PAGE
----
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Volume III
August 26, 2011

Weekly Home / Cook'n & Eat'n

COOK'N 101: One of the Easiest Desserts You'll Ever Make!

By Alice Osborne

Have you heard of Chocolate Éclair Cake? I hadn't until I read about it in a copy of the magazine, Cook's Country (June/July 2011). The article explained that the recipe for this dessert is virtually nonexistent in cookbooks, but that it's all over the Internet. So I went looking, and sure enough, there it was.

As I studied a wide variety of sources, the thing I noticed was just what the Cook's Country magazine reported—nearly all the recipes proceed the same way: make a fake mousse filling by folding in Cool Whip (uh uh—I always use sweetened whipped cream—I prefer real food) into instant vanilla pudding; line a casserole dish with graham crackers; top the graham crackers with half of the "mousse," layer more graham crackers, the remaining mousse, and one final layer of grahams. To finish, gild the lily with canned chocolate frosting (uh uh again—I prefer my homemade chocolate frosting made with real butter rather than shortening—yuk).

Now here's the deal: When I made this the first time, the filling was a little runny—it didn't support the weight of the crackers and icing very well, so I went searching for an answer to this. I found the solution on a card in my Aunt Annie's recipe box. It was titled, "Stabilizing Whipped Cream." Hey, I didn't know whipped cream needed stabilizing—well not until I tried making this éclair cake. Now I see the need.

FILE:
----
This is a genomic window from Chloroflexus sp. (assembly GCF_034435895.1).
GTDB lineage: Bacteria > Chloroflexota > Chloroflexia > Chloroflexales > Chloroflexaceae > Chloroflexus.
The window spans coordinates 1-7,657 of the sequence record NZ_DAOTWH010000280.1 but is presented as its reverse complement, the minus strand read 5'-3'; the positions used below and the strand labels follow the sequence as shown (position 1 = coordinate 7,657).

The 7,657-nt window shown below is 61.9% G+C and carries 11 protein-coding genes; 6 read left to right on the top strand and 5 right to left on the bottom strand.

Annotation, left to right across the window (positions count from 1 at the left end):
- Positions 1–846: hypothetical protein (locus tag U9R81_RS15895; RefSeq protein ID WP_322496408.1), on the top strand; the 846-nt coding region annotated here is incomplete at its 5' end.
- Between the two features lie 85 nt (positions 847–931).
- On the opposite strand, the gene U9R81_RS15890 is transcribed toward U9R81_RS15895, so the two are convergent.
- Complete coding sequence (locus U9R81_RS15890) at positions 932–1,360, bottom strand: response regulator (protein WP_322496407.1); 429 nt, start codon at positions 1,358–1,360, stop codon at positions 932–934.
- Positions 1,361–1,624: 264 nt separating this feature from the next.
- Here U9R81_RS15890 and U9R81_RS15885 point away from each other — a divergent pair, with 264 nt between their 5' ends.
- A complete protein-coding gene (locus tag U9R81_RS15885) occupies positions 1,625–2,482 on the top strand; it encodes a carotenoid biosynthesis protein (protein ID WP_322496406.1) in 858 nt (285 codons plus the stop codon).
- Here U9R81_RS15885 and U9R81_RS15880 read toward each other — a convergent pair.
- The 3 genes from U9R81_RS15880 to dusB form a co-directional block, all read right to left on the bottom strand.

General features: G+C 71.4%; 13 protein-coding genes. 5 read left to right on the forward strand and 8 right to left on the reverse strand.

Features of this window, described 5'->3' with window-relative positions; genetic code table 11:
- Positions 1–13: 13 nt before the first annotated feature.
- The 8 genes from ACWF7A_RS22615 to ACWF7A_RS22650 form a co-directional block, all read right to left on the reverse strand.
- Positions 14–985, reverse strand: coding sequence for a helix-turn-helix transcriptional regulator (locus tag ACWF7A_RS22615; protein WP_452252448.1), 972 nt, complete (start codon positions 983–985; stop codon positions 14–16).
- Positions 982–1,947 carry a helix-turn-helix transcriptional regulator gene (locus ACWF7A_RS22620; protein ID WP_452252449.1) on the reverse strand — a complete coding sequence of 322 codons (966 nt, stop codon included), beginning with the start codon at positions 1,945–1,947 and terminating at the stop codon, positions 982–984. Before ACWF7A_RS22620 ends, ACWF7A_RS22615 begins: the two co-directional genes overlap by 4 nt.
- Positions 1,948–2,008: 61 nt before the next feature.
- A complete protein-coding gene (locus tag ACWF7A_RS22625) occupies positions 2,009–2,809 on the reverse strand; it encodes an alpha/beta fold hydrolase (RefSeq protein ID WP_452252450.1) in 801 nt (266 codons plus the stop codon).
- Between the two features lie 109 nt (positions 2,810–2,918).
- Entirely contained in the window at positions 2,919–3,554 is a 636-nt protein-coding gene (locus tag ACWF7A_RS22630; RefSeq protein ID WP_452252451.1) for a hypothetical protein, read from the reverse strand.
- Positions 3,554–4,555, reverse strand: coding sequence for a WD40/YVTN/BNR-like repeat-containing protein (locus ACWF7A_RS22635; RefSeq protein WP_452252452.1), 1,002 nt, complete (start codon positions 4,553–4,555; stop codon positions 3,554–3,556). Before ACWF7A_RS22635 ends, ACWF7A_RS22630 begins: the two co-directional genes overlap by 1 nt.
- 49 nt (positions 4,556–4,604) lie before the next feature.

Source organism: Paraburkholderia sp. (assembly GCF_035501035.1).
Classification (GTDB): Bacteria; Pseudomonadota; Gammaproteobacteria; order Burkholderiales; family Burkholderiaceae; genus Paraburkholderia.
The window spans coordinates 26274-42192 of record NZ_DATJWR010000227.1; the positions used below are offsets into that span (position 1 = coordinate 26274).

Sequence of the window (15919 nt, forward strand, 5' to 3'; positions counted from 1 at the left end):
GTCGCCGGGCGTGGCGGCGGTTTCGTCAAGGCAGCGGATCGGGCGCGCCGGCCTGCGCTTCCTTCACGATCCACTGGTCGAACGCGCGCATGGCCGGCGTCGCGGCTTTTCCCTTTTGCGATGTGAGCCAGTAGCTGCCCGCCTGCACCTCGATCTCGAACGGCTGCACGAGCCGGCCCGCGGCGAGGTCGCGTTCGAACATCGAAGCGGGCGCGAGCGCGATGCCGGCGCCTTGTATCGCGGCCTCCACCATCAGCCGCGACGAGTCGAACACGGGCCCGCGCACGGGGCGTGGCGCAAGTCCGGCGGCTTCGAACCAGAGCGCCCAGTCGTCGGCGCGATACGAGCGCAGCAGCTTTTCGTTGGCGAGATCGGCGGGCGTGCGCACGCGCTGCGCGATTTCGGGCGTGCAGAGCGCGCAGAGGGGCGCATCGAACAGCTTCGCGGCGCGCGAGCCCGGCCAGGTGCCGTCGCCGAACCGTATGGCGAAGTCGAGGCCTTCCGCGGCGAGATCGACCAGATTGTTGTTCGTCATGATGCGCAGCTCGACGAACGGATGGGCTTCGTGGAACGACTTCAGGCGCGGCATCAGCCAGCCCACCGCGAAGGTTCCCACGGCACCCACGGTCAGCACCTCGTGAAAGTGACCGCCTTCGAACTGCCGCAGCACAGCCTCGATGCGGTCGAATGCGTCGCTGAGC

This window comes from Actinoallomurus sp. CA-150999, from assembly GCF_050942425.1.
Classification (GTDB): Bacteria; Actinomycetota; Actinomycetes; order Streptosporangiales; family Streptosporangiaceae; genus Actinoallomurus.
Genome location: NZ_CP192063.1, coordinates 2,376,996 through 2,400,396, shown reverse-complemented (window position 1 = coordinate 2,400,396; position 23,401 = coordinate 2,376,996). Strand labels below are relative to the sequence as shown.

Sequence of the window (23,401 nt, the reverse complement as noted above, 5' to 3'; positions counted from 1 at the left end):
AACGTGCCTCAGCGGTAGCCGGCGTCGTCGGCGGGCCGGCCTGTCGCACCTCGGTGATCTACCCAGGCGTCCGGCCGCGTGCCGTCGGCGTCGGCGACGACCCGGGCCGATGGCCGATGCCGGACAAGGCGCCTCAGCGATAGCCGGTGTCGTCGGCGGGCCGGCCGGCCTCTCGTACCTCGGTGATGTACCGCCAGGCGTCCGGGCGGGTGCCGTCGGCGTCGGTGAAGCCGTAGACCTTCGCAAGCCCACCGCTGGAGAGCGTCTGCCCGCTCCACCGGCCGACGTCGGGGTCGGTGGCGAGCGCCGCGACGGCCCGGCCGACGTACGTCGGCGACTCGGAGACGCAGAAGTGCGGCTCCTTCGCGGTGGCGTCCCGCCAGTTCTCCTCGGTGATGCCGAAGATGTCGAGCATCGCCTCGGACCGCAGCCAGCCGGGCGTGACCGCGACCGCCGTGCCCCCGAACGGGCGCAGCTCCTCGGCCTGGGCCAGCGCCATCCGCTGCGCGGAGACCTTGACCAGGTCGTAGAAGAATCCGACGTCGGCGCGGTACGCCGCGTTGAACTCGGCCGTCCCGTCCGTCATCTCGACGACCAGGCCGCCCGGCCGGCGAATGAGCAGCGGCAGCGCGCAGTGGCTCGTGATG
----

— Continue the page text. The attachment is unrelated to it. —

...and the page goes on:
So here's what the card said to do:

•Whip the cream to soft peaks
•Stir in softened Knox gelatin (the directions for softening the gelatin are on the box)
•Continue whipping until stiff peaks are formed

The other thing I decided to do was add less liquid when I would make the pudding. And I also decided to substitute cream for the water called for on the box directions.

So the next time I made this dessert, I stabilized my whipped cream before I folded it into the vanilla pudding (made with cream, remember). Wow—the results were amazing. This "mousse" fully supported the crackers and icing, and the taste was superb.

We took this treat to a neighborhood potluck the other day and it was the "!" (That's kid-speak for super successful.) Everyone wanted to know how to make it. Now YOU know—give it a try and see if your next potluck or picnic gang doesn't rave about it as well.

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